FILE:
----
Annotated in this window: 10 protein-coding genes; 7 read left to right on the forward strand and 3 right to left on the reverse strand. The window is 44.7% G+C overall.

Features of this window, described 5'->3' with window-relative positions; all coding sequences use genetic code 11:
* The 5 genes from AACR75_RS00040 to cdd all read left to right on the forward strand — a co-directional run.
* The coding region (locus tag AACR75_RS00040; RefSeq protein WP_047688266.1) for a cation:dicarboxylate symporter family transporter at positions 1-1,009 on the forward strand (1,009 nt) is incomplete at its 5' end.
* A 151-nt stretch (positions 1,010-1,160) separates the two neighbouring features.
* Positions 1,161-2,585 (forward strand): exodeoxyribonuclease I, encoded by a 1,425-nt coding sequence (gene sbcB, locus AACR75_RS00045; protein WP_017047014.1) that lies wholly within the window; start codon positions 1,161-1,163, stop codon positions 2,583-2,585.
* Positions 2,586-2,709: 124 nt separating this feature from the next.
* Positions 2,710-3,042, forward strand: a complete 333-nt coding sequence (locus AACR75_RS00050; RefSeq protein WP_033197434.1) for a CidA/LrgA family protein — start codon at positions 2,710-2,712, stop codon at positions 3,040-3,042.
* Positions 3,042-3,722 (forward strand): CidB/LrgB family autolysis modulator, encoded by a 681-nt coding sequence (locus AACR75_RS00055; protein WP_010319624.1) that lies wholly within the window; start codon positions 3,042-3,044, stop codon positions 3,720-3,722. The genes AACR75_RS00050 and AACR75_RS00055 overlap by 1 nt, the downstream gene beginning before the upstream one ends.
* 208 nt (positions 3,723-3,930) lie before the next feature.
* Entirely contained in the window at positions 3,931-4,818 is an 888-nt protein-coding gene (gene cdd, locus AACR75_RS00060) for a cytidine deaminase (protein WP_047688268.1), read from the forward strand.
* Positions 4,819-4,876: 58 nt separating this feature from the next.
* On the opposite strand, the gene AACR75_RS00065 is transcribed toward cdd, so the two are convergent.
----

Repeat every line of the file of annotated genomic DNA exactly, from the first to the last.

Annotated in this window: 10 protein-coding genes; 7 read left to right on the forward strand and 3 right to left on the reverse strand. The window is 44.7% G+C overall.

Features of this window, described 5'->3' with window-relative positions; all coding sequences use genetic code 11:
* The 5 genes from AACR75_RS00040 to cdd all read left to right on the forward strand — a co-directional run.
* The coding region (locus tag AACR75_RS00040; RefSeq protein WP_047688266.1) for a cation:dicarboxylate symporter family transporter at positions 1-1,009 on the forward strand (1,009 nt) is incomplete at its 5' end.
* A 151-nt stretch (positions 1,010-1,160) separates the two neighbouring features.
* Positions 1,161-2,585 (forward strand): exodeoxyribonuclease I, encoded by a 1,425-nt coding sequence (gene sbcB, locus AACR75_RS00045; protein WP_017047014.1) that lies wholly within the window; start codon positions 1,161-1,163, stop codon positions 2,583-2,585.
* Positions 2,586-2,709: 124 nt separating this feature from the next.
* Positions 2,710-3,042, forward strand: a complete 333-nt coding sequence (locus AACR75_RS00050; RefSeq protein WP_033197434.1) for a CidA/LrgA family protein — start codon at positions 2,710-2,712, stop codon at positions 3,040-3,042.
* Positions 3,042-3,722 (forward strand): CidB/LrgB family autolysis modulator, encoded by a 681-nt coding sequence (locus AACR75_RS00055; protein WP_010319624.1) that lies wholly within the window; start codon positions 3,042-3,044, stop codon positions 3,720-3,722. The genes AACR75_RS00050 and AACR75_RS00055 overlap by 1 nt, the downstream gene beginning before the upstream one ends.
* 208 nt (positions 3,723-3,930) lie before the next feature.
* Entirely contained in the window at positions 3,931-4,818 is an 888-nt protein-coding gene (gene cdd, locus AACR75_RS00060) for a cytidine deaminase (protein WP_047688268.1), read from the forward strand.
* Positions 4,819-4,876: 58 nt separating this feature from the next.
* On the opposite strand, the gene AACR75_RS00065 is transcribed toward cdd, so the two are convergent.